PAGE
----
Figure 12.

The phase velocity of the whistler waves versus frequency in Figure 2.

4. Discussion

[21] The phenomena are characterized by 1) the frequency drift from 1 kHz to 200 Hz between low hybrid and proton cyclotron frequencies, 2) the propagational angle decreases from 31, to 26, and 17 degree in respect to the ambient magnetic field, 3) the RC polarization sense, 4) the frequency dependence of the phase velocity, and 5) the wave packets at both of whistler and oxygen ion cyclotron modes are accompanied with density cavities fixed in space. These features are independent from the other envelope wave packets observed by F4 experiment of Freja, such as lower hybrid wave cavities studied intensively in many papers [Eriksson et al., 1994; Seyler, 1994; Dovner et al., 1997; Kjus et al., 1998], and the envelope soliton below the H+ gyrofrequency [Wang and Huang, 2001, 2002]. In comparison with the electrostatic low hybrid spikelets and associated density depletions, the electromagnetic mode and the frequency drift of whistlers are quite different from the low hybrid waves. On the other hand, both of these two waves may be trapped by the density cavities that fixed in the space. The wave mode, time scale, and associated density cavities of the electromagnetic ion cyclotron waves below proton or oxygen gyro-frequency may be comparable with the whistlers. However, the frequency drift is the most independent feature of the whistlers from the others, which may be considered as the first report in Freja data sets. On the other hand, the formation of the whistlers may be associated with that of the other wave packets. It may support the hydro-magnetic whistler mode associated with oxygen ion cyclotron mode, and the formation of the envelope solitary waves of these modes. The exact mode of the wave packets should be confirmed by the dispersion relation with parameters in Table 1. Moreover, another experiment F7 show the signature of energetic electrons or ions associated with the whistlers, which may be helpful for understanding the excitation of the wave packets. After that, the whistlers may be trapped in the density cavities, or the envelope solitary whistlers are excited together with the density cavities. It can not be excluded the other possibilities to explain the frequency drift of the wave packets, such as the nonlinear resonance or wave-wave interaction of low hybrid and proton cyclotron modes [Putterman, 1989]. The theoretical model will be studied by the authors in forthcoming papers.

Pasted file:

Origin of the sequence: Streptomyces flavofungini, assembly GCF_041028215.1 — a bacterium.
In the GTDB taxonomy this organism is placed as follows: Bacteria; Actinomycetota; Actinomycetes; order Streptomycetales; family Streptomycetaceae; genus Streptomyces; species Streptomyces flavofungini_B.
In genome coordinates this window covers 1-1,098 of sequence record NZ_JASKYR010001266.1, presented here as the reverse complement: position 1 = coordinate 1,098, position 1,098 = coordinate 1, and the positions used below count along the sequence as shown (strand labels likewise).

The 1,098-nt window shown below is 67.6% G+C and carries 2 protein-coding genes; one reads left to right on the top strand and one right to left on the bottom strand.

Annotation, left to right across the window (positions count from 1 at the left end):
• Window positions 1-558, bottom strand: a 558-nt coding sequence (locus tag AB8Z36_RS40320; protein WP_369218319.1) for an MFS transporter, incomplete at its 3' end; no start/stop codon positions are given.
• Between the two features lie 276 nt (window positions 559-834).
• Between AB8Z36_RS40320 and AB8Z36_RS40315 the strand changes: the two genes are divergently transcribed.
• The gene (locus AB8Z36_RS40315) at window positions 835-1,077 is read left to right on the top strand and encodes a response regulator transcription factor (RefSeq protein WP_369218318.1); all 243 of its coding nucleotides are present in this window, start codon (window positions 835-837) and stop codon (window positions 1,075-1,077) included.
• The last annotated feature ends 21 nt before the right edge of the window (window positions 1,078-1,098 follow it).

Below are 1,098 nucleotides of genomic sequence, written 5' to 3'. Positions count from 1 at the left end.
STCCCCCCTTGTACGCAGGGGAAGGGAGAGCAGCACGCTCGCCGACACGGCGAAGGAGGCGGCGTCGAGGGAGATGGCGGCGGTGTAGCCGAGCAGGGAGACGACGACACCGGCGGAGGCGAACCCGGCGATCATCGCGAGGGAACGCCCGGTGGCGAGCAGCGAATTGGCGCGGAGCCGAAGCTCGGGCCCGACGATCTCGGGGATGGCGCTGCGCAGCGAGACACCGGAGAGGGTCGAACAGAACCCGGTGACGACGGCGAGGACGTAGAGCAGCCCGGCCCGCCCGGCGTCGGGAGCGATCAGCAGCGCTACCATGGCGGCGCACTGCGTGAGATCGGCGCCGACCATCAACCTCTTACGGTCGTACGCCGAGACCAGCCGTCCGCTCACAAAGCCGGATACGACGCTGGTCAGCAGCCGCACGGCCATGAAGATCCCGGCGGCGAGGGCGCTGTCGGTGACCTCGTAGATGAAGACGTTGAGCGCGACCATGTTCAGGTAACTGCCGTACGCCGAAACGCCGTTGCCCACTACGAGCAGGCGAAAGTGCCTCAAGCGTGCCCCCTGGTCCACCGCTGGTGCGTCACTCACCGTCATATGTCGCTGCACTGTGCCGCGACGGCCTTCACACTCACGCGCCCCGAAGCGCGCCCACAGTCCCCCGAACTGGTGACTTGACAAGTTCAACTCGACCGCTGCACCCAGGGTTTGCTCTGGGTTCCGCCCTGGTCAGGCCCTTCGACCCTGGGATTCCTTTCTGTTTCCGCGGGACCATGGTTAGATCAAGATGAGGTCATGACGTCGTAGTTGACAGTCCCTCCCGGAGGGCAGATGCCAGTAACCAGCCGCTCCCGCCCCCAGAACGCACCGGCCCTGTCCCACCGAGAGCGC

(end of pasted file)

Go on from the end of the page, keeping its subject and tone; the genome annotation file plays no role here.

[22] This study is supported by the NFSC projects 10273025, 10333030, and “973” program G2000078403. The data of the F4 and F7 experiments are collected at the Centre d'Étude des Environnement Terrestre et Planétaires in France and Alfvén Laboratory in Sweden, respectively.

[23] Arthur Richmond thanks G. P. Chernov and another reviewer for their assistance in evaluating this paper.